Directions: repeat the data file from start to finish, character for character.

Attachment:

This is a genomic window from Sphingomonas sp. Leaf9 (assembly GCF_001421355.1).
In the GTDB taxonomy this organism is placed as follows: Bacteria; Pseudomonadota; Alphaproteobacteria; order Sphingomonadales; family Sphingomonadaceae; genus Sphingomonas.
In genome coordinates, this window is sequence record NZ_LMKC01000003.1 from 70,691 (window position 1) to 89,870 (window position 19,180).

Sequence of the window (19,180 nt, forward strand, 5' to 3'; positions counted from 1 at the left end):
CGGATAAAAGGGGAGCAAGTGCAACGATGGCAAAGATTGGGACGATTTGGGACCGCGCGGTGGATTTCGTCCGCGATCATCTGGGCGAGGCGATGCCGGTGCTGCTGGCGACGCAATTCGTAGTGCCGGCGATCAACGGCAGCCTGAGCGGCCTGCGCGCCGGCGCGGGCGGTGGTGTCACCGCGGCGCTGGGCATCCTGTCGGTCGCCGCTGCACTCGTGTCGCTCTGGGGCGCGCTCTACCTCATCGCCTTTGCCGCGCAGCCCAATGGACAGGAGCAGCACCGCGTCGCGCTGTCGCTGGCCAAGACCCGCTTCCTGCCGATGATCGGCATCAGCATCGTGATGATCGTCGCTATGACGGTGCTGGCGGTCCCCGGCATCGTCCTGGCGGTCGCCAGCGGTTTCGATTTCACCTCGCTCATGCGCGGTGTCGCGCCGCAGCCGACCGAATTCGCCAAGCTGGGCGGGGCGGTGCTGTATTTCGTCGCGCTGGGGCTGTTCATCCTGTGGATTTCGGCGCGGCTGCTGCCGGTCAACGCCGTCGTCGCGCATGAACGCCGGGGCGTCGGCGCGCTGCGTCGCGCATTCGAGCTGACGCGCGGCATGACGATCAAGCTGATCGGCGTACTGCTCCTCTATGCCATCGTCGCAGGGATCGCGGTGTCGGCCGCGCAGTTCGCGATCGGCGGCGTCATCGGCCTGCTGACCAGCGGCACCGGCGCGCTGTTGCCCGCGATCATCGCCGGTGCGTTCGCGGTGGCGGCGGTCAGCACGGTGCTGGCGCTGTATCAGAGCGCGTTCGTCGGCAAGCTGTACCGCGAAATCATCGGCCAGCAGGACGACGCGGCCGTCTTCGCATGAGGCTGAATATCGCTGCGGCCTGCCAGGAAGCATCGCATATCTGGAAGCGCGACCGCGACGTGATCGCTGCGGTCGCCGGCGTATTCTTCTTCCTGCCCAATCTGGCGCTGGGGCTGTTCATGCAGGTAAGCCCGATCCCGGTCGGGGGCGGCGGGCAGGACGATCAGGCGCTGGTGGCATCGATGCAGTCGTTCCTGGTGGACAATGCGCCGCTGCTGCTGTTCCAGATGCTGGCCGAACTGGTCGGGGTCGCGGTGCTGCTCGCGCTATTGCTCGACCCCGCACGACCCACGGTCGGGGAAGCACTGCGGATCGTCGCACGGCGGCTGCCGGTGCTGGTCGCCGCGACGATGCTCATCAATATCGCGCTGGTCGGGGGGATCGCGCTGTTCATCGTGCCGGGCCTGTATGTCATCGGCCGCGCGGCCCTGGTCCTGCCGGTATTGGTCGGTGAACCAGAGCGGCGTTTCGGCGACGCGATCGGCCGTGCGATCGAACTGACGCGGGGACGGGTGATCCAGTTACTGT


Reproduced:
This is a genomic window from Sphingomonas sp. Leaf9 (assembly GCF_001421355.1).
In the GTDB taxonomy this organism is placed as follows: Bacteria; Pseudomonadota; Alphaproteobacteria; order Sphingomonadales; family Sphingomonadaceae; genus Sphingomonas.
In genome coordinates, this window is sequence record NZ_LMKC01000003.1 from 70,691 (window position 1) to 89,870 (window position 19,180).

Sequence of the window (19,180 nt, forward strand, 5' to 3'; positions counted from 1 at the left end):
CGGATAAAAGGGGAGCAAGTGCAACGATGGCAAAGATTGGGACGATTTGGGACCGCGCGGTGGATTTCGTCCGCGATCATCTGGGCGAGGCGATGCCGGTGCTGCTGGCGACGCAATTCGTAGTGCCGGCGATCAACGGCAGCCTGAGCGGCCTGCGCGCCGGCGCGGGCGGTGGTGTCACCGCGGCGCTGGGCATCCTGTCGGTCGCCGCTGCACTCGTGTCGCTCTGGGGCGCGCTCTACCTCATCGCCTTTGCCGCGCAGCCCAATGGACAGGAGCAGCACCGCGTCGCGCTGTCGCTGGCCAAGACCCGCTTCCTGCCGATGATCGGCATCAGCATCGTGATGATCGTCGCTATGACGGTGCTGGCGGTCCCCGGCATCGTCCTGGCGGTCGCCAGCGGTTTCGATTTCACCTCGCTCATGCGCGGTGTCGCGCCGCAGCCGACCGAATTCGCCAAGCTGGGCGGGGCGGTGCTGTATTTCGTCGCGCTGGGGCTGTTCATCCTGTGGATTTCGGCGCGGCTGCTGCCGGTCAACGCCGTCGTCGCGCATGAACGCCGGGGCGTCGGCGCGCTGCGTCGCGCATTCGAGCTGACGCGCGGCATGACGATCAAGCTGATCGGCGTACTGCTCCTCTATGCCATCGTCGCAGGGATCGCGGTGTCGGCCGCGCAGTTCGCGATCGGCGGCGTCATCGGCCTGCTGACCAGCGGCACCGGCGCGCTGTTGCCCGCGATCATCGCCGGTGCGTTCGCGGTGGCGGCGGTCAGCACGGTGCTGGCGCTGTATCAGAGCGCGTTCGTCGGCAAGCTGTACCGCGAAATCATCGGCCAGCAGGACGACGCGGCCGTCTTCGCATGAGGCTGAATATCGCTGCGGCCTGCCAGGAAGCATCGCATATCTGGAAGCGCGACCGCGACGTGATCGCTGCGGTCGCCGGCGTATTCTTCTTCCTGCCCAATCTGGCGCTGGGGCTGTTCATGCAGGTAAGCCCGATCCCGGTCGGGGGCGGCGGGCAGGACGATCAGGCGCTGGTGGCATCGATGCAGTCGTTCCTGGTGGACAATGCGCCGCTGCTGCTGTTCCAGATGCTGGCCGAACTGGTCGGGGTCGCGGTGCTGCTCGCGCTATTGCTCGACCCCGCACGACCCACGGTCGGGGAAGCACTGCGGATCGTCGCACGGCGGCTGCCGGTGCTGGTCGCCGCGACGATGCTCATCAATATCGCGCTGGTCGGGGGGATCGCGCTGTTCATCGTGCCGGGCCTGTATGTCATCGGCCGCGCGGCCCTGGTCCTGCCGGTATTGGTCGGTGAACCAGAGCGGCGTTTCGGCGACGCGATCGGCCGTGCGATCGAACTGACGCGGGGACGGGTGATCCAGTTACTGT